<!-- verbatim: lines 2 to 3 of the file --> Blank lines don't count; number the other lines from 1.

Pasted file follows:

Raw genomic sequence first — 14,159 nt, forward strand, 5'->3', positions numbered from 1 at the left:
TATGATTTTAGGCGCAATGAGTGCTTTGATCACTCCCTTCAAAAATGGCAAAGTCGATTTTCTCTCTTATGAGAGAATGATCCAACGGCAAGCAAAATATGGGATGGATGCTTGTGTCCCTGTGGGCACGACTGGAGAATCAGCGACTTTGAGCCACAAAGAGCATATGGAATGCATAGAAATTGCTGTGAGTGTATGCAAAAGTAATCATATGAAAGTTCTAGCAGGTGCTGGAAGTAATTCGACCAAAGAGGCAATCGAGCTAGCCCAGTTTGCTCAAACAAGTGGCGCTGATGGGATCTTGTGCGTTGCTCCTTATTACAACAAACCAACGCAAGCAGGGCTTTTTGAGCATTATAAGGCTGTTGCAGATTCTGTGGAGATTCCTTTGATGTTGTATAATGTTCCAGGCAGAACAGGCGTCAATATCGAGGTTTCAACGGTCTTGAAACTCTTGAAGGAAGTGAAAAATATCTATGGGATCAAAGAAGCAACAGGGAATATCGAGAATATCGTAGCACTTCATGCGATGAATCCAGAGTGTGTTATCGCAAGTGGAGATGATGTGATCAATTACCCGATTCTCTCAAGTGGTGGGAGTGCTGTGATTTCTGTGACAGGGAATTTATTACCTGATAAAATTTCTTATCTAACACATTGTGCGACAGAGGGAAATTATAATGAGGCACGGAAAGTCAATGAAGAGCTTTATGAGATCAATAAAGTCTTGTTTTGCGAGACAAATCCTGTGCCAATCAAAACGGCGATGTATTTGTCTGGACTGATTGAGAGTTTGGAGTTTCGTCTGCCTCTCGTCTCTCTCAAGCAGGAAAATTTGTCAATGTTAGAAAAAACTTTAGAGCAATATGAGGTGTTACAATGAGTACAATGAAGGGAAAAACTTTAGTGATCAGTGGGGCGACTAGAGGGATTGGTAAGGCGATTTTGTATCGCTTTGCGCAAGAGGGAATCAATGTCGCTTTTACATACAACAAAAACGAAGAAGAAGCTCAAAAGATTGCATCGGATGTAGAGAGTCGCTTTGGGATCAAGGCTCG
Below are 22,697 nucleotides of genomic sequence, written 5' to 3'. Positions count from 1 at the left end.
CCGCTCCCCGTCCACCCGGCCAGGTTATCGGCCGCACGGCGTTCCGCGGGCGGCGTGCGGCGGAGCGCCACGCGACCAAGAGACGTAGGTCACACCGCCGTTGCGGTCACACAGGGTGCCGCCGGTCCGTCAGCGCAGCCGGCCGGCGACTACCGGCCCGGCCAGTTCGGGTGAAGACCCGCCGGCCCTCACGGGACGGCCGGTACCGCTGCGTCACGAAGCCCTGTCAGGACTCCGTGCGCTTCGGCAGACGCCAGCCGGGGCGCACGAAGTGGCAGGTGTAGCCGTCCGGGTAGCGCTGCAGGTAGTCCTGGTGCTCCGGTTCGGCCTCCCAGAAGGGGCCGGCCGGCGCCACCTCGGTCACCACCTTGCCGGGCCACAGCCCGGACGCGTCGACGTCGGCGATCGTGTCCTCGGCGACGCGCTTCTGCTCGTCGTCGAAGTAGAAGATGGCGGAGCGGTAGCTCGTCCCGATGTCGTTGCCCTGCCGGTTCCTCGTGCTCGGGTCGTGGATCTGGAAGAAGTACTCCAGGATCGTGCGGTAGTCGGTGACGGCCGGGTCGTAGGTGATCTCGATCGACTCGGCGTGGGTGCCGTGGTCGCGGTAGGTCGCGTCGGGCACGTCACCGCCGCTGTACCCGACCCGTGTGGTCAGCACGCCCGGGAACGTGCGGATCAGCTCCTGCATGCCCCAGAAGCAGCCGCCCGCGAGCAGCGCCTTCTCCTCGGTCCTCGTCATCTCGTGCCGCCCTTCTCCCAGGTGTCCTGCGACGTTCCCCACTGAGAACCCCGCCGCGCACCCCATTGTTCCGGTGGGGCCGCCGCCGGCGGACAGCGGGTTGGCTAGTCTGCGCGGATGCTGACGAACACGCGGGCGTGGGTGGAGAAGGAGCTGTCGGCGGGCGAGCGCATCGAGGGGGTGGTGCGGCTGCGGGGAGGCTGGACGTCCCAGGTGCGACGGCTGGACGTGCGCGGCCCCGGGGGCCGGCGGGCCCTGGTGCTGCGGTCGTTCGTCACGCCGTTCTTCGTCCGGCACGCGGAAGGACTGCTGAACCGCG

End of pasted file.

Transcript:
TATGATTTTAGGCGCAATGAGTGCTTTGATCACTCCCTTCAAAAATGGCAAAGTCGATTTTCTCTCTTATGAGAGAATGATCCAACGGCAAGCAAAATATGGGATGGATGCTTGTGTCCCTGTGGGCACGACTGGAGAATCAGCGACTTTGAGCCACAAAGAGCATATGGAATGCATAGAAATTGCTGTGAGTGTATGCAAAAGTAATCATATGAAAGTTCTAGCAGGTGCTGGAAGTAATTCGACCAAAGAGGCAATCGAGCTAGCCCAGTTTGCTCAAACAAGTGGCGCTGATGGGATCTTGTGCGTTGCTCCTTATTACAACAAACCAACGCAAGCAGGGCTTTTTGAGCATTATAAGGCTGTTGCAGATTCTGTGGAGATTCCTTTGATGTTGTATAATGTTCCAGGCAGAACAGGCGTCAATATCGAGGTTTCAACGGTCTTGAAACTCTTGAAGGAAGTGAAAAATATCTATGGGATCAAAGAAGCAACAGGGAATATCGAGAATATCGTAGCACTTCATGCGATGAATCCAGAGTGTGTTATCGCAAGTGGAGATGATGTGATCAATTACCCGATTCTCTCAAGTGGTGGGAGTGCTGTGATTTCTGTGACAGGGAATTTATTACCTGATAAAATTTCTTATCTAACACATTGTGCGACAGAGGGAAATTATAATGAGGCACGGAAAGTCAATGAAGAGCTTTATGAGATCAATAAAGTCTTGTTTTGCGAGACAAATCCTGTGCCAATCAAAACGGCGATGTATTTGTCTGGACTGATTGAGAGTTTGGAGTTTCGTCTGCCTCTCGTCTCTCTCAAGCAGGAAAATTTGTCAATGTTAGAAAAAACTTTAGAGCAATATGAGGTGTTACAATGAGTACAATGAAGGGAAAAACTTTAGTGATCAGTGGGGCGACTAGAGGGATTGGTAAGGCGATTTTGTATCGCTTTGCGCAAGAGGGAATCAATGTCGCTTTTACATACAACAAAAACGAAGAAGAAGCTCAAAAGATTGCATCGGATGTAGAGAGTCGCTTTGGGATCAAGGCTCG
Below are 22,697 nucleotides of genomic sequence, written 5' to 3'. Positions count from 1 at the left end.